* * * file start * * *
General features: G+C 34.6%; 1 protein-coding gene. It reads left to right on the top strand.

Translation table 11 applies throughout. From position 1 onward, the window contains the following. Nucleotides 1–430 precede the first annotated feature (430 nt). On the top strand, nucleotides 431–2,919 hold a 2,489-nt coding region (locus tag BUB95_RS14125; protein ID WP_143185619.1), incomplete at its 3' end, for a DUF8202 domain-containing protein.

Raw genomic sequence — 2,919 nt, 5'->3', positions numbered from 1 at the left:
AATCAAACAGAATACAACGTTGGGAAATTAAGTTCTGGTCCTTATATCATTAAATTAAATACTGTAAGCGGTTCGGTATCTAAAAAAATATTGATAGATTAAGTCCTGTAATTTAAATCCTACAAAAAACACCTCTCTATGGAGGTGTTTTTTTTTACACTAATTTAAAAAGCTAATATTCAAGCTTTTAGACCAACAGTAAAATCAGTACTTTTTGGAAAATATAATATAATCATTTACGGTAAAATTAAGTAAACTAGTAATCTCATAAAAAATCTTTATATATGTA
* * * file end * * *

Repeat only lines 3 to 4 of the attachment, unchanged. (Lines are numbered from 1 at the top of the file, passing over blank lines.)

Raw genomic sequence — 2,919 nt, 5'->3', positions numbered from 1 at the left:
AATCAAACAGAATACAACGTTGGGAAATTAAGTTCTGGTCCTTATATCATTAAATTAAATACTGTAAGCGGTTCGGTATCTAAAAAAATATTGATAGATTAAGTCCTGTAATTTAAATCCTACAAAAAACACCTCTCTATGGAGGTGTTTTTTTTTACACTAATTTAAAAAGCTAATATTCAAGCTTTTAGACCAACAGTAAAATCAGTACTTTTTGGAAAATATAATATAATCATTTACGGTAAAATTAAGTAAACTAGTAATCTCATAAAAAATCTTTATATATGTA